S&P/TSX composite swings back to losses, ends down more than 200 points
Canada's main stock index ended down more than 1.1 per cent in broad-based declines on continued economic growth concerns, while U.S. stock markets also fell.
The S&P/TSX composite index closed down 207.08 points at 18,441.84 on Thursday, giving up a good chunk of the 341 points of gains a day earlier that had snapped a six-day losing streak.
Stocks had climbed Wednesday in part on news that the Bank of England was reversing policy and going back into buying government bonds to help stabilize the British pound, fuelling speculation of potential easing by central banks elswhere, but the rally proved short-lived.
“Yesterday was perhaps a quick knee-jerk reaction to some of the news coming in,” said Kevin Headland, co-chief investment strategist at Manulife Investment Management. “Today is back to the current environment, the new paradigm shift of sharp rate hikes by the Federal Reserve.”
In New York, the reversal was even sharper. The Dow Jones industrial average ended down 458.13 points, or 1.5 per cent, at 29,225.61. The S&P 500 index was down 78.57 points, or 2.1 per cent, at 3,640.47, while the Nasdaq composite was down 314.13 points, or 2.8 per cent, at 10,737.51.
Markets were likely under pressure from lowered expectations for the upcoming earnings season, said Headland.
“Companies are starting to offer some insight into their expected earnings, that they're perhaps not going to be able to achieve some of the earnings that are expected out there.”
Apple led some jitters after saying Wednesday it wouldn't ramp up production of its iPhone 14 because the demand wasn't there, helping push a wider tech sell-off on Thursday.
On the S&P/TSX, the information technology index was down 2.9 per cent, including Shopify Inc. down almost eight per cent.
The health care index was down about five per cent as several cannabis companies declined including Canopy Growth Corp. down 7.7 per cent, while industrials was down almost one per cent as Air Canada dropped 6.7 per cent.
Financials, telecoms and utilities also retreated, while energy and base metal indexes notched small gains.
Commodity-focused indexes including energy and base metals gained even as several key commodities declined.
The November crude contract was down 92 cents at US$81.23 per barrel and the November natural gas contract was down eight cents at US$6.87 per mmBTU.
The December gold contract was down US$1.40 at US$1,668.60 an ounce and the December copper contract was up six cents at US$3.42 a pound.
Stocks were also under pressure as U.S. Treasury yields gained, which helped push up the U.S. dollar against currencies including the loonie.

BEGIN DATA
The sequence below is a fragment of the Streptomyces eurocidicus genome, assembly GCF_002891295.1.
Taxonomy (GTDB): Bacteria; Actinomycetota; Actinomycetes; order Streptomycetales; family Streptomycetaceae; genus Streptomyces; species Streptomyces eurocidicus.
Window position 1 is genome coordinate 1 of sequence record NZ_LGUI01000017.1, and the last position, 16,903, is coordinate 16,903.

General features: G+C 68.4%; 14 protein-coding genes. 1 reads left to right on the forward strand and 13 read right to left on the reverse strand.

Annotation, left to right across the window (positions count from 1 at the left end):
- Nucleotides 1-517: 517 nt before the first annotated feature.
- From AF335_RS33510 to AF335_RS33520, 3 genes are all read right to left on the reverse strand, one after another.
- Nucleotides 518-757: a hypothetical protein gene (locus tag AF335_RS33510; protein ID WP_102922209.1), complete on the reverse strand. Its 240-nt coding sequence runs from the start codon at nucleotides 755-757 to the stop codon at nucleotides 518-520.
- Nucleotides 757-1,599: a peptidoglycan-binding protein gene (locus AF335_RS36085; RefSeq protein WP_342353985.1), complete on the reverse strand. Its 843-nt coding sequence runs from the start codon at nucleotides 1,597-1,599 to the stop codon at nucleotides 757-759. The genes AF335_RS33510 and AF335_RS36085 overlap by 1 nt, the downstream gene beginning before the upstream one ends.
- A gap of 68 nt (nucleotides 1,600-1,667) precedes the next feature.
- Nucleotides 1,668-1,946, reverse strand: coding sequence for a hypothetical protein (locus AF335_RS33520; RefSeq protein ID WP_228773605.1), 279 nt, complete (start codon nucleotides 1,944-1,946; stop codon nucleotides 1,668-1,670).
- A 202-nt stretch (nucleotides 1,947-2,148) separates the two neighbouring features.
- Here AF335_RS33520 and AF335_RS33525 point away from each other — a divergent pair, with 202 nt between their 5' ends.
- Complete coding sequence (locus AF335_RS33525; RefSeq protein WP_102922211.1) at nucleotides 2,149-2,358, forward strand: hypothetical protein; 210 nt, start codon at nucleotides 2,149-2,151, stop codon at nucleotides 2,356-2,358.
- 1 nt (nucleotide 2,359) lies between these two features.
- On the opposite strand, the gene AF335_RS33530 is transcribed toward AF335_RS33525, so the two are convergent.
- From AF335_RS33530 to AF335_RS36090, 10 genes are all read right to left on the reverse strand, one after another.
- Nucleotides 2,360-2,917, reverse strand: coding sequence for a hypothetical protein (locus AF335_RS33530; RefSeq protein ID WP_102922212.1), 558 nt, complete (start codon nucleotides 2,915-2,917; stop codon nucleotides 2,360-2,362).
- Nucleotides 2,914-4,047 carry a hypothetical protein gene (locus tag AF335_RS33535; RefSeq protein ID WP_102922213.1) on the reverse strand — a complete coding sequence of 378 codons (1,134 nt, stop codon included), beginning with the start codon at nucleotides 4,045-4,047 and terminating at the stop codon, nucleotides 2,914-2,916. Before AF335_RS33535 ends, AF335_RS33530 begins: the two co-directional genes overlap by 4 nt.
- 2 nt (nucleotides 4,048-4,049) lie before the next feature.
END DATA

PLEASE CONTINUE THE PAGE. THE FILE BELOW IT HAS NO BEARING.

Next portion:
The Canadian dollar traded for 72.96 cents US compared with 73.21 cents US on Wednesday.
Headland said he expects less volatility in the days ahead, but it will likely take encouraging news to break the downward momentum in the markets.
“Unfortunately, we're waiting for probably a little more information on the positive side, whether it's earnings, or CPI coming in better than expected, to slow that downside down.”
This report by The Canadian Press was first published Sept. 29, 2022.
With the 2023 post-secondary education application deadlines approaching, many students across Canada are looking for alternatives to university and college, leaving parents anxious taking a ‘gap year’ could mean they never return to school.
Wouldn't it be nice to never have to work again? While this may sound like a dream to many, it is entirely possible. CTVNews.ca personal finance contributor Christopher Liew shares a handful of helpful tips on how to potentially achieve financial independence.
Recent homebuyers with variable-rate mortgages will find the adjustment to higher interest rates more painful, said Bank of Canada senior deputy governor Carolyn Rogers.
Buying your first car can be as exciting as it is daunting. Whether you’re buying a car off the lot from a dealership or purchasing a car in a private sale, contributor Christopher Liew shares in an exclusive column for CTVNews.ca a few basic tips that you should always keep in mind.
In March 2022 alone, food banks across Canada had 1.5 million visits, a 15 per cent increase from the year prior and the highest recorded usage on record.
Many Canadians have one or two old credit cards that they no longer use. Before you jump to close your old, unused credit card, CTVNews.ca contributor Christopher Liew outlines some of the pros and cons of closing a credit card account, so you can make the most informed decision.
Canadians are buying less expensive food, stockpiling food and even eating less to cope with food prices as inflation soars, according to a new survey.
Most Canadian seniors would prefer to stay in their homes for as long as possible, what is referred to as aging in place, rather than in an assisted living facility, according to recent studies that have come out this year. Personal finance contributor Christopher Liew shares some practical tips on how to age in place, so you can continue living life on your terms.